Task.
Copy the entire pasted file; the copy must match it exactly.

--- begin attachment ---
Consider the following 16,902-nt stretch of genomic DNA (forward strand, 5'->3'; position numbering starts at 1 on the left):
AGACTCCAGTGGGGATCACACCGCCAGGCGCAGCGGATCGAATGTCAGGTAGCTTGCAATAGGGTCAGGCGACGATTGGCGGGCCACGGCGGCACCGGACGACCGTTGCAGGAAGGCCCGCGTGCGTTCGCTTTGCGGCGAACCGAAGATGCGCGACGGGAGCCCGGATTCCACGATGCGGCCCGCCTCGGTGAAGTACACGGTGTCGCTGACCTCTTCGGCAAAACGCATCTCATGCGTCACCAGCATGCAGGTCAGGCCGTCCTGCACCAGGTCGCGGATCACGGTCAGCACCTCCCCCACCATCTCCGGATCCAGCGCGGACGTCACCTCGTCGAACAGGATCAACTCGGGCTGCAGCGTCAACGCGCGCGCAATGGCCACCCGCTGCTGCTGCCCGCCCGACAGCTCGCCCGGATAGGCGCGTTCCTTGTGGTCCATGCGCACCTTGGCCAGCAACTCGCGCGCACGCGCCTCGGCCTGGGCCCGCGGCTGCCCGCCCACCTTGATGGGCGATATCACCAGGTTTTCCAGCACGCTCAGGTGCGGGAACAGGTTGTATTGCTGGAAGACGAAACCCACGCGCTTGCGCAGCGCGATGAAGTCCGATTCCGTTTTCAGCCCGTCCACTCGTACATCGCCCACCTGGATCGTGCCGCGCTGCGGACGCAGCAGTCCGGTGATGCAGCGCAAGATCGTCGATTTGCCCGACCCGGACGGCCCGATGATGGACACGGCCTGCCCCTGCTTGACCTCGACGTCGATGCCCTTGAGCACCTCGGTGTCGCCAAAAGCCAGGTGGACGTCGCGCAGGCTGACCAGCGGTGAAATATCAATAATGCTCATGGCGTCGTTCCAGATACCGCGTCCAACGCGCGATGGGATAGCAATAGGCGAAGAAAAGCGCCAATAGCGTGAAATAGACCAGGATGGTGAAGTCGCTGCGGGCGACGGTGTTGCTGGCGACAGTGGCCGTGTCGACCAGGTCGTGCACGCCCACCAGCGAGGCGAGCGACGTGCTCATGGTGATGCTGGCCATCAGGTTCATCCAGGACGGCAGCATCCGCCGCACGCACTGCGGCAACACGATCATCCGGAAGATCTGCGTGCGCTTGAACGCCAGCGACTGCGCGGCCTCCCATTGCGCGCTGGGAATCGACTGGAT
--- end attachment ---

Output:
Consider the following 16,902-nt stretch of genomic DNA (forward strand, 5'->3'; position numbering starts at 1 on the left):
AGACTCCAGTGGGGATCACACCGCCAGGCGCAGCGGATCGAATGTCAGGTAGCTTGCAATAGGGTCAGGCGACGATTGGCGGGCCACGGCGGCACCGGACGACCGTTGCAGGAAGGCCCGCGTGCGTTCGCTTTGCGGCGAACCGAAGATGCGCGACGGGAGCCCGGATTCCACGATGCGGCCCGCCTCGGTGAAGTACACGGTGTCGCTGACCTCTTCGGCAAAACGCATCTCATGCGTCACCAGCATGCAGGTCAGGCCGTCCTGCACCAGGTCGCGGATCACGGTCAGCACCTCCCCCACCATCTCCGGATCCAGCGCGGACGTCACCTCGTCGAACAGGATCAACTCGGGCTGCAGCGTCAACGCGCGCGCAATGGCCACCCGCTGCTGCTGCCCGCCCGACAGCTCGCCCGGATAGGCGCGTTCCTTGTGGTCCATGCGCACCTTGGCCAGCAACTCGCGCGCACGCGCCTCGGCCTGGGCCCGCGGCTGCCCGCCCACCTTGATGGGCGATATCACCAGGTTTTCCAGCACGCTCAGGTGCGGGAACAGGTTGTATTGCTGGAAGACGAAACCCACGCGCTTGCGCAGCGCGATGAAGTCCGATTCCGTTTTCAGCCCGTCCACTCGTACATCGCCCACCTGGATCGTGCCGCGCTGCGGACGCAGCAGTCCGGTGATGCAGCGCAAGATCGTCGATTTGCCCGACCCGGACGGCCCGATGATGGACACGGCCTGCCCCTGCTTGACCTCGACGTCGATGCCCTTGAGCACCTCGGTGTCGCCAAAAGCCAGGTGGACGTCGCGCAGGCTGACCAGCGGTGAAATATCAATAATGCTCATGGCGTCGTTCCAGATACCGCGTCCAACGCGCGATGGGATAGCAATAGGCGAAGAAAAGCGCCAATAGCGTGAAATAGACCAGGATGGTGAAGTCGCTGCGGGCGACGGTGTTGCTGGCGACAGTGGCCGTGTCGACCAGGTCGTGCACGCCCACCAGCGAGGCGAGCGACGTGCTCATGGTGATGCTGGCCATCAGGTTCATCCAGGACGGCAGCATCCGCCGCACGCACTGCGGCAACACGATCATCCGGAAGATCTGCGTGCGCTTGAACGCCAGCGACTGCGCGGCCTCCCATTGCGCGCTGGGAATCGACTGGAT